?what -> <http://www4.wiwiss.fu-berlin.de/bizer/bsbm/v01/instances/productfeature295>
?lab -> <goofs%20excites%20enigmata>;
?what -> <http://www4.wiwiss.fu-berlin.de/bizer/bsbm/v01/instances/productfeature3276>

real 0m0.091s


$ time sopranocmd --backend boostmmap query \
"
prefix bsbm: <http://www4.wiwiss.fu-berlin.de/bizer/bsbm/v01/vocabulary/>
prefix xsd: <http://www.w3.org/2001/xmlschema#>
prefix dc: <http://purl.org/dc/elements/1.1/>
select ?offer ?price
where {
?offer bsbm:product http://www4.wiwiss.fu-berlin.de/bizer/bsbm/v01/instances/dataFromProducer1/Product5 .
?offer bsbm:vendor ?vendor .
?vendor bsbm:country http://downlode.org/rdf/iso-3166/countries#ES .
?offer dc:publisher ?vendor .
?offer bsbm:price ?price .
}"
0.93sec


Note that this 0.9seconds is shameful and needs to be optimized back to <0.1sec.

For redland,

$ cd /tmp/RDFBENCH/redland
$ time sopranocmd --backend redland \
--serialization ntriples \
import /usr/local/java/bsbmtools/thousand-prods.nt \
>|/tmp/out 2>&1

real 38m34.735s
480mb

$ time sopranocmd --backend redland \
list "" \
'<http://www.w3.org/1999/02/22-rdf-syntax-ns#type>' \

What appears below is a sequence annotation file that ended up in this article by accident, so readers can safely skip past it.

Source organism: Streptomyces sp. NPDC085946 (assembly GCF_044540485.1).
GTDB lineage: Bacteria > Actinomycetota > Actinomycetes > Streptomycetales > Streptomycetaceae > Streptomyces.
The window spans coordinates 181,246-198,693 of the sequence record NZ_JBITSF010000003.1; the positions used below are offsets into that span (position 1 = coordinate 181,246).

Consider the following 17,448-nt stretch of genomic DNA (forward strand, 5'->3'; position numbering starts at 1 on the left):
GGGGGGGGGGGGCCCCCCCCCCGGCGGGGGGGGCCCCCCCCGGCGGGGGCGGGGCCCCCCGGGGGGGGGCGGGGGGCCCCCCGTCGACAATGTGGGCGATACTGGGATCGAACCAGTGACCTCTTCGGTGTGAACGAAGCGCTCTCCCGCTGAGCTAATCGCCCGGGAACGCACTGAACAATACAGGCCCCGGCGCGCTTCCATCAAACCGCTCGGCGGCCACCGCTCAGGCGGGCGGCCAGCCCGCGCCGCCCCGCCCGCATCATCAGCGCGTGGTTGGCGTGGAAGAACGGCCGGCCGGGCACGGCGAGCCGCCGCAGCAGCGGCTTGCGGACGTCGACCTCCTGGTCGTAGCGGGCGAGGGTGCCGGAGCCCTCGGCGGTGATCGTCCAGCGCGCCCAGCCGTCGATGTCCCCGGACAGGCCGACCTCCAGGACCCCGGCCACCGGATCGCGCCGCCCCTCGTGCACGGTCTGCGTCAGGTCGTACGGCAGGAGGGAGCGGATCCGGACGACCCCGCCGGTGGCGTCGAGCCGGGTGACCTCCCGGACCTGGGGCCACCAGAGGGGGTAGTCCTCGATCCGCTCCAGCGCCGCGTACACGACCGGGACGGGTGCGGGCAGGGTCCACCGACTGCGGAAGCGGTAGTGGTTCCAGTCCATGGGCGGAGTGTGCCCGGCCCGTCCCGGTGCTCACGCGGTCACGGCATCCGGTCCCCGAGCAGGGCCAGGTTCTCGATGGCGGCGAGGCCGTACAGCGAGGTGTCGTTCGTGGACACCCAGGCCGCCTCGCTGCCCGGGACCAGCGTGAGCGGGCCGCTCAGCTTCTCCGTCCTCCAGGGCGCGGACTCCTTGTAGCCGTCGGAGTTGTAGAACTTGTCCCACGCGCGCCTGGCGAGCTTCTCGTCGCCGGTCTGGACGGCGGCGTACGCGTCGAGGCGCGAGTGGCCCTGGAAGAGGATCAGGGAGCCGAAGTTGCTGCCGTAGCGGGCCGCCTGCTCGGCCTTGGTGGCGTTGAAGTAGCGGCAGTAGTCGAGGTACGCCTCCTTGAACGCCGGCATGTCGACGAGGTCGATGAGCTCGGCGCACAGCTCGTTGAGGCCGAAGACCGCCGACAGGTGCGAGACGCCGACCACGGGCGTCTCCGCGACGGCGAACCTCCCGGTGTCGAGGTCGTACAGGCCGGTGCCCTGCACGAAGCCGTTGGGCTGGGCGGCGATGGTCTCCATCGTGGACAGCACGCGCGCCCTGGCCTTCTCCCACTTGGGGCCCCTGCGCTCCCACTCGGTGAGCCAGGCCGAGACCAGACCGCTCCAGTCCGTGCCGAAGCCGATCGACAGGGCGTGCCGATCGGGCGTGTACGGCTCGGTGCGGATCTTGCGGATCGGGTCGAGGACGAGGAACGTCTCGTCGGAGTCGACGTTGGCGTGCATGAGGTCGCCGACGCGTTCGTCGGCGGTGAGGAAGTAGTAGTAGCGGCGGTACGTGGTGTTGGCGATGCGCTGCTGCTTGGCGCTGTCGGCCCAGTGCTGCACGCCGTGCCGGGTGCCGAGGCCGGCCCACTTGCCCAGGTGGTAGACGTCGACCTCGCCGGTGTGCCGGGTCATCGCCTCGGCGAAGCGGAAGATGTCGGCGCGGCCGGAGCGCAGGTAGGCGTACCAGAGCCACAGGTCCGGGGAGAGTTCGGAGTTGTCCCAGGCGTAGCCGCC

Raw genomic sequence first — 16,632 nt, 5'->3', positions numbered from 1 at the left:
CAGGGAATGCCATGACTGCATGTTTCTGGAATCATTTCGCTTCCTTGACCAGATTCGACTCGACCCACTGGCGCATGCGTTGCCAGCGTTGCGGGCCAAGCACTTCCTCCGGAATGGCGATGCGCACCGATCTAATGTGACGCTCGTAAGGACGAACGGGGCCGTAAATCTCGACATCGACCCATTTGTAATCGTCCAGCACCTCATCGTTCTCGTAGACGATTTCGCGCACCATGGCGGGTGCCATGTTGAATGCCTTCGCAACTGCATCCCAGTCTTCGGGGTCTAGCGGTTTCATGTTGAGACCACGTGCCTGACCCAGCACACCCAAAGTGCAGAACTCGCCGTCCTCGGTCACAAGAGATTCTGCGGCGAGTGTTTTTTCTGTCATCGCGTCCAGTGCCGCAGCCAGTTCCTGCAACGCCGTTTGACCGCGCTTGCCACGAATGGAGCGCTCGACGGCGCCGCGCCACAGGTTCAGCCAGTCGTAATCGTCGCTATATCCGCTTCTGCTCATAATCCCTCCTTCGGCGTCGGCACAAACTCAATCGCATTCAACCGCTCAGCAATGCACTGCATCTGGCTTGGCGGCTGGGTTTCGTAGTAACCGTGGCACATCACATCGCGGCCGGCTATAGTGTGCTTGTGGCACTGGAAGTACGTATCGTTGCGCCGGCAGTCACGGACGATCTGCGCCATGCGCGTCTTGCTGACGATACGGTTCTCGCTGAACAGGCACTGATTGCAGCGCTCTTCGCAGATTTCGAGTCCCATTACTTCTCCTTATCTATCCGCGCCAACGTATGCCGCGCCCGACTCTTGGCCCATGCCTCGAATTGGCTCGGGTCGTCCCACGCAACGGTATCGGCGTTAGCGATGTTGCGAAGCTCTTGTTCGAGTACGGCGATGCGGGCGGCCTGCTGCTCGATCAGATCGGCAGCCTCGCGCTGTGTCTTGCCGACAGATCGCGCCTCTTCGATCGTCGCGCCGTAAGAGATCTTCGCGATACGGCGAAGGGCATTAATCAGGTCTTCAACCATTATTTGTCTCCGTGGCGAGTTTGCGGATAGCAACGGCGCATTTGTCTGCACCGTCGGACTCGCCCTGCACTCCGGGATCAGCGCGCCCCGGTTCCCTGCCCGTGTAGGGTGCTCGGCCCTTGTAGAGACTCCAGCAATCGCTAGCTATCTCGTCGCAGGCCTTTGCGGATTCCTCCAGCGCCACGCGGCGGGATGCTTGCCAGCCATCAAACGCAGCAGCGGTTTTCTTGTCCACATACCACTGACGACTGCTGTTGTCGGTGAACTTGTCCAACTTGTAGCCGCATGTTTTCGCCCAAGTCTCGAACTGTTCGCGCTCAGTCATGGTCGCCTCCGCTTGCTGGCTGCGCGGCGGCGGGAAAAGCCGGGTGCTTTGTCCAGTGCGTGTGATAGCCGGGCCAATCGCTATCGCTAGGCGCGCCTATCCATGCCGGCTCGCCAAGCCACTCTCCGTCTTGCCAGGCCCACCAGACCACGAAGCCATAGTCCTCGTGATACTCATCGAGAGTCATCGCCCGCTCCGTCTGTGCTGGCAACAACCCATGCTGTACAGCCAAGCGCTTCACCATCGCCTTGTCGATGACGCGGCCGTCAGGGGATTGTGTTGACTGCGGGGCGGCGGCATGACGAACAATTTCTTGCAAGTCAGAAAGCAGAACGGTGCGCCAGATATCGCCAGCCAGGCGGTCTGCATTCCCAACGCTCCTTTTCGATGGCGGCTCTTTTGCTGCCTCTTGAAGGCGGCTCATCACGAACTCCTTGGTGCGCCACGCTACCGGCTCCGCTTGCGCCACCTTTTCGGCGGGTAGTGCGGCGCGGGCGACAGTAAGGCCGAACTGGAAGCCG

'<http://www4.wiwiss.fu-berlin.de/bizer/bsbm/v01/vocabulary/product>' \
>| /tmp/out 2>&1

real 0m0.096s
grep Product /tmp/out | wc -l
1000


So for just listStatements() redland and mmap are fairly equal in performance. Which, for a single indexed lookup, you might expect. In libferris I had restricted RDF usage to raw triple probes like this because I used redland directly prior to version 1.4.x of libferrris.

So for SPARQL,

## based on Query 6
$ time sopranocmd --backend redland query \
"
PREFIX rdfs: <http://www.w3.org/2000/01/rdf-schema#>
select ?what ?lab
where
{
?what rdfs:label ?lab .
filter( regex( str( ?lab ), 'excites' ))
}"
what -> <http://www4.wiwiss.fu-berlin.de/bizer/bsbm/v01/instances/productfeature295>;
lab -> "yawned excites deflower"
what -> <http://www4.wiwiss.fu-berlin.de/bizer/bsbm/v01/instances/productfeature3276>;
lab -> "goofs excites enigmata"
real 0m3.855s


Gah, and I didn't slip up and put the 3 on the left side of the dot there. We are talking about 0.1 seconds for boostmmap against 3.86 seconds for redland.